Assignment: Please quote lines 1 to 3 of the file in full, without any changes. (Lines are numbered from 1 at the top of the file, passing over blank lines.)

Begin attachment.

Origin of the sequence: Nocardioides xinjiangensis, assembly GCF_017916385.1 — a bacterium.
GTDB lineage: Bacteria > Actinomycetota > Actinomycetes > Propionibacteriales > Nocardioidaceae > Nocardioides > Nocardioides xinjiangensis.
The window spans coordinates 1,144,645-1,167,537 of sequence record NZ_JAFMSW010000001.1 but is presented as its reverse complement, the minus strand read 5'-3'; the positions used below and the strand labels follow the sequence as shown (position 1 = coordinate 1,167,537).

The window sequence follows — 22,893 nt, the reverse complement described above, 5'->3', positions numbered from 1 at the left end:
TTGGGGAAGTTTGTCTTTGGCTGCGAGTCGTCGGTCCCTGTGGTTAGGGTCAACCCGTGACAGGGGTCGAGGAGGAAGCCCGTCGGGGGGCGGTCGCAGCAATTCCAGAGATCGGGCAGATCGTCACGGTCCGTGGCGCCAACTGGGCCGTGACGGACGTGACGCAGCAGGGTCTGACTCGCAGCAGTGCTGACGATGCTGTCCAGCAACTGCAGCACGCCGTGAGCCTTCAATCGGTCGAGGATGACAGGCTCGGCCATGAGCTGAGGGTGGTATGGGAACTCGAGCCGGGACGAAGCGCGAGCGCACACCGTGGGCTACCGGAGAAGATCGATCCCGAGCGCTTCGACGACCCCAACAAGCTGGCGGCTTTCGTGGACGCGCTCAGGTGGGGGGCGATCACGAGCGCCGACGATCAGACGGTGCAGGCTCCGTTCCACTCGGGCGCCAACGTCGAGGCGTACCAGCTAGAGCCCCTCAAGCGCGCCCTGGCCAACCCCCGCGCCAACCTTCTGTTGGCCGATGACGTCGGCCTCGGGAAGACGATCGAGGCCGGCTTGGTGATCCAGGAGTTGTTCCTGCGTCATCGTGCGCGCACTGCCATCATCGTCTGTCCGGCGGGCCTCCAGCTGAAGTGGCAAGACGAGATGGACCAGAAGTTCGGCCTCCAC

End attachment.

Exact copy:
Origin of the sequence: Nocardioides xinjiangensis, assembly GCF_017916385.1 — a bacterium.
GTDB lineage: Bacteria > Actinomycetota > Actinomycetes > Propionibacteriales > Nocardioidaceae > Nocardioides > Nocardioides xinjiangensis.
The window spans coordinates 1,144,645-1,167,537 of sequence record NZ_JAFMSW010000001.1 but is presented as its reverse complement, the minus strand read 5'-3'; the positions used below and the strand labels follow the sequence as shown (position 1 = coordinate 1,167,537).